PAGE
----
Six years ago my (then) husband and I were
recruited to go to California to teach in a Muslim school. We had no
money for traveling expenses, so with my husband's permission, I
negotiated with a non-Muslim neighbour to purchase his van to make the
trip. I paid him $500 and promised to pay the remaining $2000 after we
settled in the States. He was very gracious because he knew our
circumstances and said, "Don't worry, pay me when you can." I told the
neighbour I would pay him as soon as we were paid in the new jobs. My
husband accepted responsibility for the debt, but the non-Muslim hardly
ever saw him and considered the deal to be between himself and me. When
we got to California we found that the job was a hoax, and in 1 1\2
years we were paid $800. Finally my health and then my marriage failed.
I returned home with very bad health, and receive disability support
from the government, with little likelihood that my financial situation
will change. I can't afford to pay the neighbour who hasn't heard from
me in five years. I'd like to know what my responsibility is in a
situation like this. I took the full responsibility on myself when I
negotiated the purchase of the van. But I'm told it's my ex-husband's
responsibility to pay the debts that were incurred during our marriage.
Now that I'm unable to pay it, I need to know whether in reality it's my
debt and what I should say or do to the neighbour?
In the name of Allah, Most Compassionate, Most Merciful,
You state that the transaction of purchasing the van took place between
you and your non-Muslim neighbour with the consent and agreement of your
husband, and that your husband took full responsibility of paying for
If that is the case, then Islamically you would be considered a
representative or an agent (wakil) on behalf of your husband to carry
out the deal, according to the laws of what is known in the Fiqh
terminology as Wakalah.
Imam al-Quduri (Allah have mercy on him) states regarding appointing an
“The transactions contracted by agents are of two types: (Firstly),
every transaction which the agent or representative (wakil) attributes
to himself such as trade and lease transactions. The rights and
liabilities of such transactions will be the responsibility of the agent
and not the one who appointed him/her. Hence, the agent will be
responsible to deliver the goods and take possession of the money (if
selling), and the agent will be responsible of paying the money and
taking possession of the goods if purchasing. The agent will also be
responsible for any defect found in the goods.
(Secondly), every transaction which the agent refers to the one who
appointed him/her such as marriage, Khul’a, the rights and liabilities
of such transactions will be connected to the one who appointed the
agent and not the agent him/herself. Hence, the agent of the husband
will not be responsible for paying the dowry neither will the wife’s
agent be responsible for making sure that she gives herself to her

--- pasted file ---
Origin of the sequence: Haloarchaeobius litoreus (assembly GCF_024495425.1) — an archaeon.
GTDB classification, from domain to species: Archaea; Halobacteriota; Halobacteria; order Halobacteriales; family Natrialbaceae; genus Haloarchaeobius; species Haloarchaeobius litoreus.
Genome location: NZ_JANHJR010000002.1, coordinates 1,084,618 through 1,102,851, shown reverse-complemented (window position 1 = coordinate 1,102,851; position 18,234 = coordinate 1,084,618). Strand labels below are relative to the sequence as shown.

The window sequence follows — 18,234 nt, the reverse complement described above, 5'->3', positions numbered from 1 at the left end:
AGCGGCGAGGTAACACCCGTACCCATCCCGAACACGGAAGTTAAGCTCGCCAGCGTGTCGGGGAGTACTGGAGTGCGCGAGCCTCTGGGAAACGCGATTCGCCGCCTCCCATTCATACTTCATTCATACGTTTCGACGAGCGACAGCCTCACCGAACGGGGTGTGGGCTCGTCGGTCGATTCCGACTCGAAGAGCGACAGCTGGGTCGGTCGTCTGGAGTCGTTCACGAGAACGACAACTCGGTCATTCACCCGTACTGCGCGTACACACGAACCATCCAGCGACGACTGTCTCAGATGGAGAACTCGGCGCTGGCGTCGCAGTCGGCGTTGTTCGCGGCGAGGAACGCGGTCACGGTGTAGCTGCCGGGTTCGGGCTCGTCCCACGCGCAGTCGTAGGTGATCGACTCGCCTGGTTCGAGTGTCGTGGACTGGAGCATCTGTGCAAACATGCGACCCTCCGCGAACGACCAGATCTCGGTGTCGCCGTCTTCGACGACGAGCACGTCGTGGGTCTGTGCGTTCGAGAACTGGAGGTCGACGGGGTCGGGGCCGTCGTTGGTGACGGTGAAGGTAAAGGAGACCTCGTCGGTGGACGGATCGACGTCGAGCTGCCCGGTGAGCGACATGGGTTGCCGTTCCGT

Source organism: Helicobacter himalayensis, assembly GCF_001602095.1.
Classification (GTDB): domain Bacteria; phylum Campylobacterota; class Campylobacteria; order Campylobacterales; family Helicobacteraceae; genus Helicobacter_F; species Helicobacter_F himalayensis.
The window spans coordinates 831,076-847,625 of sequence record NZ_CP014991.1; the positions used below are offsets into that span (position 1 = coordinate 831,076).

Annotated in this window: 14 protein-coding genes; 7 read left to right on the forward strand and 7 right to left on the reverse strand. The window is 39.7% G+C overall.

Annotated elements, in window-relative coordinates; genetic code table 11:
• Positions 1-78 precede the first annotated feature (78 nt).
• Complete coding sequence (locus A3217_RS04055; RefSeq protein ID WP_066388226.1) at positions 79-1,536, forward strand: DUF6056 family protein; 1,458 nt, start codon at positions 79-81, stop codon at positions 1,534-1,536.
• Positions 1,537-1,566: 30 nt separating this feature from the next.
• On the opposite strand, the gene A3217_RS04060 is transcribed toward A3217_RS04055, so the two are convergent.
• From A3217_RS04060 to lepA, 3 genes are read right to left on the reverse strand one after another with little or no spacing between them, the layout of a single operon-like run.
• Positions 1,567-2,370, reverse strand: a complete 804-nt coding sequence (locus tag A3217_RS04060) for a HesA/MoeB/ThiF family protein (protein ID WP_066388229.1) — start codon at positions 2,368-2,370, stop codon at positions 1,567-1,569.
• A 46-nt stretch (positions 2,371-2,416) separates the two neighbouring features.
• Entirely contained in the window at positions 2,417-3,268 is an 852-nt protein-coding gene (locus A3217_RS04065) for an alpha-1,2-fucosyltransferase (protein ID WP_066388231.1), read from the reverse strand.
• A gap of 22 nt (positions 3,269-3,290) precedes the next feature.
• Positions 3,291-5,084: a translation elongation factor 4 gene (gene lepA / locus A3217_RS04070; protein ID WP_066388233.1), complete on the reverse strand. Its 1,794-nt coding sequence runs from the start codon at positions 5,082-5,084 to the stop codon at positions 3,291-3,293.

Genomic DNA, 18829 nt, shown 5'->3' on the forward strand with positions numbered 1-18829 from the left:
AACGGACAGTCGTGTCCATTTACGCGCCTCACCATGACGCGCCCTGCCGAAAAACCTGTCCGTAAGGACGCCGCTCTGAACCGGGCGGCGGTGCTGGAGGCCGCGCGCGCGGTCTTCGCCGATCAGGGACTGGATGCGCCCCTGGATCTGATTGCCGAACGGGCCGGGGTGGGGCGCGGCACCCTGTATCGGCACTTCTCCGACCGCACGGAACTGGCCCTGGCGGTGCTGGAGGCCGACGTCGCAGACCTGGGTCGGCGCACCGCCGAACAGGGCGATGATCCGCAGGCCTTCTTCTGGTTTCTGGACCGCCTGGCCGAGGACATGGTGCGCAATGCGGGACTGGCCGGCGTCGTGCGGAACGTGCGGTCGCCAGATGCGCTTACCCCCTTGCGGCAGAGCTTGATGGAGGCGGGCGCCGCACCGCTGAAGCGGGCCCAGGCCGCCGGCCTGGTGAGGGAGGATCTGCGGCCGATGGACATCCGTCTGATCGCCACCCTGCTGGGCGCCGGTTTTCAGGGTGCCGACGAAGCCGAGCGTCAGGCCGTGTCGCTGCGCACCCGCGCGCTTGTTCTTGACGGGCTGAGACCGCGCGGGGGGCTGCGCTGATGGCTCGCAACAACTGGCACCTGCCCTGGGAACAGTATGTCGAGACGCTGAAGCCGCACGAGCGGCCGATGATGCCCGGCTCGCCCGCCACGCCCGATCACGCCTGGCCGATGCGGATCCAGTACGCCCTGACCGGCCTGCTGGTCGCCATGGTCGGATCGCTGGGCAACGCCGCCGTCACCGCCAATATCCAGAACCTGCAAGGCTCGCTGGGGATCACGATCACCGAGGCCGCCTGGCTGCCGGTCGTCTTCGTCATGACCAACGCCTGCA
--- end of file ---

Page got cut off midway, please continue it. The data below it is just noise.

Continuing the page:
husband.”(See: al-Lubab fi sharh al-Kitab, 2/67-68)
What the above text is trying to say is that, in contracts and
transactions such as marriage, all the responsibility will be on the one
who appoints an agent and not the agent or representative himself,
because in such contracts the agent cannot refer the contract to
himself. An agent of marriage will obviously refer the marriage to the
one who appointed him an agent otherwise he will be marrying himself.
Therefore, the responsibility of paying the dowry, the wife giving
herself to the husband and other rights will all be the responsibilities
of the actual people marrying and not their representatives.
However, in transactions of business, leasing etc, an agent is able to
refer the contract to himself and does not need to refer it to the one
who appointed him. As such, all the liabilities will be a burden on the
agent, for it is he who actually carried out the transaction. Yes, if
one pays from one’s own money, one will regain it from the one who
appointed one as an agent.
Based on this, you were a representative of your husband in purchasing a
van. He asked you to negotiate and carry out the transaction on his
behalf and that he held the responsibility of paying for the van.
Now, due to the fact that this neighbour of yours contracted the deal
with you, it would be your responsibility of making sure that he is
paid, for in matters of business and trade, the agent bears all the
responsibilities. However, your ex-husband will be responsible to give
you the money back if you pay from your own money, as stated by Imam al-Quduri.
What I suggest is that you discuss this matter with your ex-husband.
Explain to him that he accepted the responsibility of the debt and that
it is a grave sin to unlawfully consume someone else’s money. Involve
other people to whom he may listen and ask them to put pressure on him.
If he still refuses to pay, then it will be your responsibility to
contact this neighbour and discuss matters with him, because the deal
was negotiated between you and him. Explain your circumstances to him,
for he may be willing to reduce the amount or forgive it altogether. If
he still demands his full money, you will have to pay him. You may seek
the help of family and friends in this regard. If you are eligible to
receive Zakat money, then you can avail of it. Thereafter, your
ex-husband will be responsible to pay you, otherwise he will be sinful.
And Allah knows best
Muhammad ibn Adam
Leicester , UK.
Article taken (with Thanks) from Daruliftaa
| Browse Central-Mosque.com
regularly update this site so visit us frequently